|On the Seine|
|Le jardin de tuileries|
|Le jardin de tuileries|
|The courtyard of Palais Royal|
I am quickly learning that many of the French stereotypes are true, but not all of them. I have yet to meet a French person – even a Parisian – who struck me as rude or snobby. Maybe it’s because I always try to speak in French and they take pity on me, even if I butcher it or fail to make sense, but everyone has been friendly and helpful and seems genuinely kind. They do, however, like their bread. And, yes, by bread I mean French baguettes (although there are many other varieties of bread and bread-like products to be had). They do buy it fresh from the boulangerie (bakery) and eat it with at least every meal. It really is good but I don’t think I’ve ever eaten so much bread in my life. I think 90% of my diet since arriving here has been bread, cheese, and some form of chocolate…. Wine is also a big deal here, which is okay by me. I tried vin chaud for the first time, which I think is originally German and known as Glühwein, and it is delicious. It’s hot red wine with cinnamon and orange and is somewhat similar to mulled cider. I also had raclette for the first time. It’s hard to explain but it’s sort of like and open oven that sits on the table and you put in mini pans with cheese, let the cheese melt and bubble, and then pour it over potatoes, meat, etc. and it’s quite good. They are also lots of baked goods particular to France and each region has its own. Bretagne (the region I’m in) is known for its crêpes (among other things) and they have both salty and sweet. In fact, we will be having the savory ones for supper tonight!
I'm staying in a town called Ploemeur and the family I’m living and working with is great and have made me feel very welcome. We have a lot in common – we both like the outdoors, outdoor sports, and traveling to name a few – and I think I will fit in well here. The house is about a 10 minute walk from the beach and there are some beautiful trails nearby that I can’t wait to explore. The area is beautiful with lots of forests and farms and really old, lovely buildings and stone-paved roads. Although most of the buildings are from the 50s since much of the area was demolished by World War II, there are still a few ancient houses and the area still has an old, rustic feel and an inherent beauty. I guess it’s to be expected since it is January, but the weather is not that great at the moment. It’s warmer than New England this time of year with averages around 50°F but lately it has been excessively windy with frequent heavy rains and occasional hail. Nevertheless, I’m excited to see what the next months hold and to get to know this family, this place, and the locals here!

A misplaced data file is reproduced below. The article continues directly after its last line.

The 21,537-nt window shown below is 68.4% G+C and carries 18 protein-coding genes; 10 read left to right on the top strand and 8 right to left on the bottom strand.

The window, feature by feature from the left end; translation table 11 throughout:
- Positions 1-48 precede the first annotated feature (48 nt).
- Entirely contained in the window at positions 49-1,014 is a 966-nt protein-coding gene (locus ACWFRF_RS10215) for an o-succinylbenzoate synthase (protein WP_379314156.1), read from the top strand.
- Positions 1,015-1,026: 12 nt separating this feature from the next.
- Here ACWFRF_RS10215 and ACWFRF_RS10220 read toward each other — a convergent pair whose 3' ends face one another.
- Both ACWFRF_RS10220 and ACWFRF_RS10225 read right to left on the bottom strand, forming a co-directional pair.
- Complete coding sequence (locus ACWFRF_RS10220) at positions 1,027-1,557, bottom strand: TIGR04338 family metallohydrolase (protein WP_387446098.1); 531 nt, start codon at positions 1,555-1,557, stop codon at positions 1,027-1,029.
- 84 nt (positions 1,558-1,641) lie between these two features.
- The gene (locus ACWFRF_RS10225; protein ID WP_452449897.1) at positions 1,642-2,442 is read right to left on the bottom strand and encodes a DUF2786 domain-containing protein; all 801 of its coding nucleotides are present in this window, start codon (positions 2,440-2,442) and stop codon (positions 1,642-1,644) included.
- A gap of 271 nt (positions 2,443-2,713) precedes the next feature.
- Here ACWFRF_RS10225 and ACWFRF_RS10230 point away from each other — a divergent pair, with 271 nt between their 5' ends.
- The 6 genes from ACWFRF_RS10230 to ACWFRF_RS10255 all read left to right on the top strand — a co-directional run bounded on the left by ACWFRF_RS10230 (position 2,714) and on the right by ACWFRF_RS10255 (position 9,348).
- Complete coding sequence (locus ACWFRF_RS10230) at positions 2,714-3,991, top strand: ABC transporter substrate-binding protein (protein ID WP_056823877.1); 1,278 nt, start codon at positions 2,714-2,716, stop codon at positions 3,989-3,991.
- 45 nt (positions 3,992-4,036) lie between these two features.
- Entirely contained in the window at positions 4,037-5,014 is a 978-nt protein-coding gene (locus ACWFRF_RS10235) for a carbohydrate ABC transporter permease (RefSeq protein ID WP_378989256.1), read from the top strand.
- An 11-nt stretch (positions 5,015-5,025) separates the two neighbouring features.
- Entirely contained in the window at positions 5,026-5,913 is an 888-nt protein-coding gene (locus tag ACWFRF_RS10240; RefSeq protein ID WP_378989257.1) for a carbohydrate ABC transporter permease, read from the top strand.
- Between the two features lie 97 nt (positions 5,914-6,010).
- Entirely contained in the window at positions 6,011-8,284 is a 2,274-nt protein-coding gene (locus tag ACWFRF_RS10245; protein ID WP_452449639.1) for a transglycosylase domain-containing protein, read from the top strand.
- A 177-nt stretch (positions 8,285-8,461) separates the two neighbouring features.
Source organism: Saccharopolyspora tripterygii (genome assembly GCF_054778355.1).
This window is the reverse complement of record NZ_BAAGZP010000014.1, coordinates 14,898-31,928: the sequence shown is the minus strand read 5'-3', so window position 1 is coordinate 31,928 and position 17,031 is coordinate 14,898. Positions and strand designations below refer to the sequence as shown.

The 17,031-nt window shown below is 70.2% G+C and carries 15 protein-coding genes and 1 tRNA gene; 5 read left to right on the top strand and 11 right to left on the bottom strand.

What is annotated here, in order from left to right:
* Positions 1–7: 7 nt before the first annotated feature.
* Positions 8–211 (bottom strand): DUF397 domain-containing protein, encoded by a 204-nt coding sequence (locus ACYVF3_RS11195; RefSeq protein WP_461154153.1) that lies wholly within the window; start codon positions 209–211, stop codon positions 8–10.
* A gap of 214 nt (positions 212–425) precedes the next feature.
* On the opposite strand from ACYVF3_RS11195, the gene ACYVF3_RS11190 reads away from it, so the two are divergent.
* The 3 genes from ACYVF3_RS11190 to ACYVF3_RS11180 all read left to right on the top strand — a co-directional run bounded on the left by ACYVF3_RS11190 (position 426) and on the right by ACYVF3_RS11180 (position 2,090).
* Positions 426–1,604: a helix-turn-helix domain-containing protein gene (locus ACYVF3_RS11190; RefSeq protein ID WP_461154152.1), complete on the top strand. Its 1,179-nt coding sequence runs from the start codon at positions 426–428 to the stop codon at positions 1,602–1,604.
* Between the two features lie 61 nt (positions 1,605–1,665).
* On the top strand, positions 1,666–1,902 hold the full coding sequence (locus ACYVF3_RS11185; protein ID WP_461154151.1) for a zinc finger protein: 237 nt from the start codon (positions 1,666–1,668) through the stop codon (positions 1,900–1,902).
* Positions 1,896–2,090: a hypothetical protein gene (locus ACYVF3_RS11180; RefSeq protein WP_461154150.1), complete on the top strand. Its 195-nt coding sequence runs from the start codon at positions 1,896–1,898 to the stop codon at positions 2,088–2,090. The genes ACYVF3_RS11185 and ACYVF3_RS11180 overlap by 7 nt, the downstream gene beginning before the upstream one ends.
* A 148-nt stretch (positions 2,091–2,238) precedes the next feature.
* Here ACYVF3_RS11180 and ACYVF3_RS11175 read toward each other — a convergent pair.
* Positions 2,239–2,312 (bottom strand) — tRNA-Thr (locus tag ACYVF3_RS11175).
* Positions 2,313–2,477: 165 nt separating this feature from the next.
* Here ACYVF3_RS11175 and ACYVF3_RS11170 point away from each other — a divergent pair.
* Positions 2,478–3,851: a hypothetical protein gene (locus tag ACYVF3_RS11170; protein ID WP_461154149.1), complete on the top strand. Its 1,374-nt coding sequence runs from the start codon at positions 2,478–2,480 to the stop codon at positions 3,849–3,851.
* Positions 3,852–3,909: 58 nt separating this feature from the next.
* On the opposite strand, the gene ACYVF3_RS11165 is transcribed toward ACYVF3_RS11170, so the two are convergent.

|The coast a short drive from where I'm living|
|L'église (the church) in the center of Ploemeur|